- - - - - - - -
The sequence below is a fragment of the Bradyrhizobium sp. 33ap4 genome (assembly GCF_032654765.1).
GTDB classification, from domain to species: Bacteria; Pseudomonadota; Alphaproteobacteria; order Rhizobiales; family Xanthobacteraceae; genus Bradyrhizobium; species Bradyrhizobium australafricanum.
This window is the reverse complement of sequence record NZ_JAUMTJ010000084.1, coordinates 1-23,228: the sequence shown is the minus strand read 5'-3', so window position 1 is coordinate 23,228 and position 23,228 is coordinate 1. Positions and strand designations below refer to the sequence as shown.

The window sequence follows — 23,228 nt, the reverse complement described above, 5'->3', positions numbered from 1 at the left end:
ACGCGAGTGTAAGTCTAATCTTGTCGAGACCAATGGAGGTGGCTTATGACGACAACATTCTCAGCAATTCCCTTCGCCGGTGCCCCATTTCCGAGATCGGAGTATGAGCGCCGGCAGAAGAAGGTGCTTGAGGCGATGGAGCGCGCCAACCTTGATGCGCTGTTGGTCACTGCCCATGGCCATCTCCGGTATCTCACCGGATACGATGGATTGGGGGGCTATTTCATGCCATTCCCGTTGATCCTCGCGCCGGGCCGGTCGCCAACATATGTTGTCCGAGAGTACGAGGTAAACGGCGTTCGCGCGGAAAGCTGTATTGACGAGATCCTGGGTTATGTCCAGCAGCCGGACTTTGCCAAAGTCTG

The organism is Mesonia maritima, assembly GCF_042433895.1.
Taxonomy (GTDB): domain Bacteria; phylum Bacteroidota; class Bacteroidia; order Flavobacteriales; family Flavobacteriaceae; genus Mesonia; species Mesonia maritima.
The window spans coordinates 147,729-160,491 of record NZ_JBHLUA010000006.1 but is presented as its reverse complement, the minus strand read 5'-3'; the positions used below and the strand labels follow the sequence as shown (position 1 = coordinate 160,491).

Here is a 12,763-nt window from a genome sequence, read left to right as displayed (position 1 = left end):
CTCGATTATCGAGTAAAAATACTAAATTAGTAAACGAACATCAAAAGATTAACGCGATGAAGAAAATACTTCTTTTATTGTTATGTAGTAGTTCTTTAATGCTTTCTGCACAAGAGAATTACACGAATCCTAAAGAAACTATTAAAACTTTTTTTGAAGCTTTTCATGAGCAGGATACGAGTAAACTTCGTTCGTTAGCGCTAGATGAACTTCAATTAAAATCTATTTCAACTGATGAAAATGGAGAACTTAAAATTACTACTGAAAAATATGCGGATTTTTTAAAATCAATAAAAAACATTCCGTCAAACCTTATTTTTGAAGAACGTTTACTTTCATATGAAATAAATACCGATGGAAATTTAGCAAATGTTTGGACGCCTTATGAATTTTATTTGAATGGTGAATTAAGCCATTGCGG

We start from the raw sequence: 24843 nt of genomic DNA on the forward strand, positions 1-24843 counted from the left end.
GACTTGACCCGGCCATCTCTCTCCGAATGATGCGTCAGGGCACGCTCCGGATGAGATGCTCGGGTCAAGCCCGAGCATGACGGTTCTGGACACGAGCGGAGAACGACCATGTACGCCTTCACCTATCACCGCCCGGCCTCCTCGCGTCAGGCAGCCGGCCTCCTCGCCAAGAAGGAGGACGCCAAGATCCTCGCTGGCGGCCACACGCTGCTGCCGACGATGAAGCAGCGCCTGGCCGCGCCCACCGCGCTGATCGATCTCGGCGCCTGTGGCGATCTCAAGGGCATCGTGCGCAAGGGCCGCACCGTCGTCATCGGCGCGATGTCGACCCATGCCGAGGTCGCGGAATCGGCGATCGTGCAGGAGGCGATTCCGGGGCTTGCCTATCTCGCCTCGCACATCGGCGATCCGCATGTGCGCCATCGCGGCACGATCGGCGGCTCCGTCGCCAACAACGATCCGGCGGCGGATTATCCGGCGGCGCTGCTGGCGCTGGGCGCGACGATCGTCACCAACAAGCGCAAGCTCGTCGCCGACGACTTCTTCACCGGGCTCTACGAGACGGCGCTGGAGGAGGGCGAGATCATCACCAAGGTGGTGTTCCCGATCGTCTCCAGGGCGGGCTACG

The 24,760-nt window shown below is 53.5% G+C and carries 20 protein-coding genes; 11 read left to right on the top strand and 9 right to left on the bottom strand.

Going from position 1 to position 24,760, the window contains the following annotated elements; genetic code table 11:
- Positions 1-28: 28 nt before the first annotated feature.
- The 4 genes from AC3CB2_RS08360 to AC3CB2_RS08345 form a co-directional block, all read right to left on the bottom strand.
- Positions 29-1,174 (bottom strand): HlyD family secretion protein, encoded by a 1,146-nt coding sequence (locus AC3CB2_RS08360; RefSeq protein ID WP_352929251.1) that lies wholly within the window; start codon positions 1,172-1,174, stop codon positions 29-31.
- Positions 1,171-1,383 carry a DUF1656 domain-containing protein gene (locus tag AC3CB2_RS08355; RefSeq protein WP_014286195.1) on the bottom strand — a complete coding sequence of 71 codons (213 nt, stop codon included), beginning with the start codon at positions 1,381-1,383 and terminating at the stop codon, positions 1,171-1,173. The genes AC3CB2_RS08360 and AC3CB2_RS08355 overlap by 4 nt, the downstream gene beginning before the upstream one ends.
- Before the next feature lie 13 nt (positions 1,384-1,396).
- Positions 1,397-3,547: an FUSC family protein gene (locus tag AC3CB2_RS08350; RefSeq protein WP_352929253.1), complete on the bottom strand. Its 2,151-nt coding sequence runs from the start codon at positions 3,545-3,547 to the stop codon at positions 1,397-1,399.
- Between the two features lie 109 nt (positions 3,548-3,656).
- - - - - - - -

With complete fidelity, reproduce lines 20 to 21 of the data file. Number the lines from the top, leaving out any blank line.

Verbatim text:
- Positions 1,397-3,547: an FUSC family protein gene (locus tag AC3CB2_RS08350; RefSeq protein WP_352929253.1), complete on the bottom strand. Its 2,151-nt coding sequence runs from the start codon at positions 3,545-3,547 to the stop codon at positions 1,397-1,399.
- Between the two features lie 109 nt (positions 3,548-3,656).